D. N. Cherdakov.

Adamovich Georgy Viktorovich
Adodurov Vasily Evdokimovich
Akhmatova Anna Andreevna
Antonovsky Mikhail Ivanovich
Aronson Leonid Lvovich
Belinsky Vissarion Grigorievich
Berberova Nina Nikolaevna
Bitov Andrey Georgievich
Blok G.P.
Bogdanovich Ippolit Fedorovich
Brodsky Iosif Alexandrovich
Chapygin Alexey Pavlovich
Charushin Evgeny Ivanovich
Chukovsky Korney Ivanovich
Chukovsky Nikolay Korneevich
Dal Vladimir Ivanovich
Delwig Anton Antonovich
Derzhavin Gavriil Romanovich
Dostoevsky Fedor Mikhailovich
Druzhinin Alexander Vasilievich
Elagin Ivan Perfilievich
Elchaninov Bogdan Evgenievich
Esenin Sergey Alexandrovich
Etkind Efim Grigorievich
Feofan Prokopovich (lay name Eleazar Prokopovich)
Ficquelmont Daria Fedorovna, Countess
Fonvizin Denis Ivanovich
Forsh Olga Dmitrievna
Garshin Vsevolod Mikhailovich
Gnedich Peter Petrovich
Golenishchev-Kutuzov Ivan Loginovich
Golyavkin Viktor Vladimirovich
Gorbovsky Gleb Yakovlevich
Gorky Maxim (Alexey Maximovich Peshkov)
Goryshin Gleb Alexandrovich
Grech Nikolay Ivanovich
Gumilev Nikolay Stepanovich
Ivanov Georgy Vladimirovich
Ivanov Vyacheslav Ivanovich
Kantemir Antiokh Dmitrievich
Karamzina Ekaterina Andreevna
Katenin Pavel Alexandrovich
Kheraskov Mikhail Matveevich
Khitrovo Elizaveta Mikhailovna
Khvostenko Alexey Lvovich
Khvostov Alexander Semenovich
Klyuev Nikolay Alexeevich
Konashevich Vladimir Mikhailovich
Konetsky Boris Ivanovich
Kraevsky Andrey Alexandrovich
Krivulin Viktor Borisovich
Kukolnik Nestor Vasilievich
Lebedev Vladimir Vasilievich
Leskov Nikolay Semenovich
Lisenkov Ivan Timofeevich
Lomonosov Mikhail Vasilievich
Lukin Vladimir Ignatievich
Lvov Alexey Fedorovich
Marshak Samuil Yakovlevich
Marx Adolf Fedorovich
Mayakovsky Vladimir Vladimirovich
Nekrasov Nikolay Alexeevich
Odoevsky Vladimir Fedorovich
Odoevtseva Irina Vladimirovna (real name Heinecke Iraida Gustavovna )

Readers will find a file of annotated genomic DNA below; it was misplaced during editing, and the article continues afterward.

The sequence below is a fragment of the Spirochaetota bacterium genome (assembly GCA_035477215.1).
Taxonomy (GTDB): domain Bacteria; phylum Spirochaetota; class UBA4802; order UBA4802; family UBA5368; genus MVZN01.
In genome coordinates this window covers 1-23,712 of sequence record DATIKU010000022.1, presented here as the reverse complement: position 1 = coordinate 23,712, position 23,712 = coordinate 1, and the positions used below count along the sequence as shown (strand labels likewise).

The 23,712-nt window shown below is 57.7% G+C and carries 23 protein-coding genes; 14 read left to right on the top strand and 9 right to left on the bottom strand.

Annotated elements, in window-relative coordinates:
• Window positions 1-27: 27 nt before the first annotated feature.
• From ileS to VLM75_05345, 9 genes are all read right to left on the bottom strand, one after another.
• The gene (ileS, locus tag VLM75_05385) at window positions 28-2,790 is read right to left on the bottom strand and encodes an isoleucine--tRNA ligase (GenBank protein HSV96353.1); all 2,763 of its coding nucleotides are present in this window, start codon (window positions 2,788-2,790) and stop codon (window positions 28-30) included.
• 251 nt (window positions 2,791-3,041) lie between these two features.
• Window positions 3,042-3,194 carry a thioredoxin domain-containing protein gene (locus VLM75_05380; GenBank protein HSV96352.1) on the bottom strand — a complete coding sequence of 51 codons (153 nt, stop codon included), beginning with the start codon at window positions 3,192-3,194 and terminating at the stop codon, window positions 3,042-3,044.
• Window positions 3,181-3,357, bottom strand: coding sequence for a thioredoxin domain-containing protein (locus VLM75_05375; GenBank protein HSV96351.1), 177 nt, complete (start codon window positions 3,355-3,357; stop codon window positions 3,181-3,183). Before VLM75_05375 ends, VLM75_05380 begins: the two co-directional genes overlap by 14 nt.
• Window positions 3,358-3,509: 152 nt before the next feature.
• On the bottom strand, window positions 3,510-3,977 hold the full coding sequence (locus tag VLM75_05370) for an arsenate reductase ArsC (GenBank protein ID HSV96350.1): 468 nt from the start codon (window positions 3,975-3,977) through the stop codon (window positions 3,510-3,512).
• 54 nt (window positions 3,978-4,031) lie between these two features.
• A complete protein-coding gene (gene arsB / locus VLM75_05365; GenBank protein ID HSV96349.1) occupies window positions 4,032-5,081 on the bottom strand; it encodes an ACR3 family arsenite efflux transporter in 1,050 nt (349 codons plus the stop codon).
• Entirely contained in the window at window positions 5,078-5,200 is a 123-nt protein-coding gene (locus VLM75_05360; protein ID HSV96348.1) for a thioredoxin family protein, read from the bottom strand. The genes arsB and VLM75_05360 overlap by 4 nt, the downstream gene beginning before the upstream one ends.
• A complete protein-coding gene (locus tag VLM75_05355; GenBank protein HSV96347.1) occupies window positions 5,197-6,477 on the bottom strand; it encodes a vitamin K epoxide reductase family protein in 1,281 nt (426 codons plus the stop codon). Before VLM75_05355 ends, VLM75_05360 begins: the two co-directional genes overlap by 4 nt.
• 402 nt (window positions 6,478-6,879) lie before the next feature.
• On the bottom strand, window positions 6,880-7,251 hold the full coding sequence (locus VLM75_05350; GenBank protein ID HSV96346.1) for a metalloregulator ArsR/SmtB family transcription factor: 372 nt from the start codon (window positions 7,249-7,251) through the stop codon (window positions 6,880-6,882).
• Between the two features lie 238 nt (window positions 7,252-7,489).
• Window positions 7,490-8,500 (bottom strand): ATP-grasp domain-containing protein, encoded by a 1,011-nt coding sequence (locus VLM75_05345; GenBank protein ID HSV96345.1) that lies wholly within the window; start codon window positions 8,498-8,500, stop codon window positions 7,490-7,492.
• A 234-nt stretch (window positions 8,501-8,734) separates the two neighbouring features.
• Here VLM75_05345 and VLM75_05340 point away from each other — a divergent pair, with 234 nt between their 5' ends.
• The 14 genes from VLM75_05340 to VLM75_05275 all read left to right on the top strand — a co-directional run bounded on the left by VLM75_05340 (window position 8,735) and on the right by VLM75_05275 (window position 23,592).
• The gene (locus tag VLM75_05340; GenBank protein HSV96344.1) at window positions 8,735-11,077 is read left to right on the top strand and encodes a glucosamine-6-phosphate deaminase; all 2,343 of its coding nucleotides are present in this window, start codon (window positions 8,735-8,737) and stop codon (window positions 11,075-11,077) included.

Olenin Alexey Nikolaevich
Panaev Ivan Ivanovich
Panteleev L. (real name Eremeev Alexey Ivanovich)
Plavilshchikov Vasily Alexeevich
Pletnev Peter Alexandrovich
Polonsky Yakov Petrovich
Popov Valery Georgievich
Rein Evgeny Borisovich
Remizov Alexey Mikhailovich
Rostopchina Evdokiya Petrovna, Countess
Rozanov Vasily Vasilievich
Rzhevsky Alexsey Andreevich
Sadofiev Ilya Ivanovich
Schwarz Evgeny Lvovich
Shakhovskoy Alexander Alexandrovich
Shishkov Alexander Semenovich
Shishkov V.M.
Shuvalov Ivan Ivanovich, Count
Slenin Ivan Vasilievich
Slonimsky Mikhail Leonidovich
Sluchevsky Konstantin Konstantinovich
Smirdin Alexander Filippovich
Smirnova-Rosset Alexandra Osipovna
Sollogub Vladimir Alexandrovich
Stakensсhneider Andrey Ivanovich
Stasyulevich Mikhail Matveevich
Suvorin Alexey Sergeevich
Tatishchev Vasily Nikitich
the Glazunovs
the Maykovs
Tikhonov Nikolay Semenovich
Tolstoy Alexey Nikolaevich
Trediakovsky Vasily Kirillovich
Vaginov (Vagenheim) Konstantin Konstantinovich
Vielgorsky Mikhail Yurievich
Voeykov Alexander Fedorovich
Wolf Mavriky Osipovich
Zakharov I.S.
Zhitkov Boris Stepanovich
Zhukovskaya V.A.

Аронсон М. И., Рейсер С. А. Литературные кружки и салоны. СПб., 2001
Савицкий С. А. Андеграунд: История и мифы ленингр. неофиц. лит. М., 2002
Бунатян Г. Г., Чарная М. Г. Петербург Серебряного века: Дома, события, люди. СПб., 2002
Бунатян Г. Г. Город муз: Лит. памят. места г. Пушкина. СПб., 2001
Жерихина Е. И. Зимний сезон в светских и литературных салонах Петербурга пушкинской поры // С.-Петерб. ун-т, 2000
Шубин В. Ф. Поэты пушкинского Петербурга. Л., 1985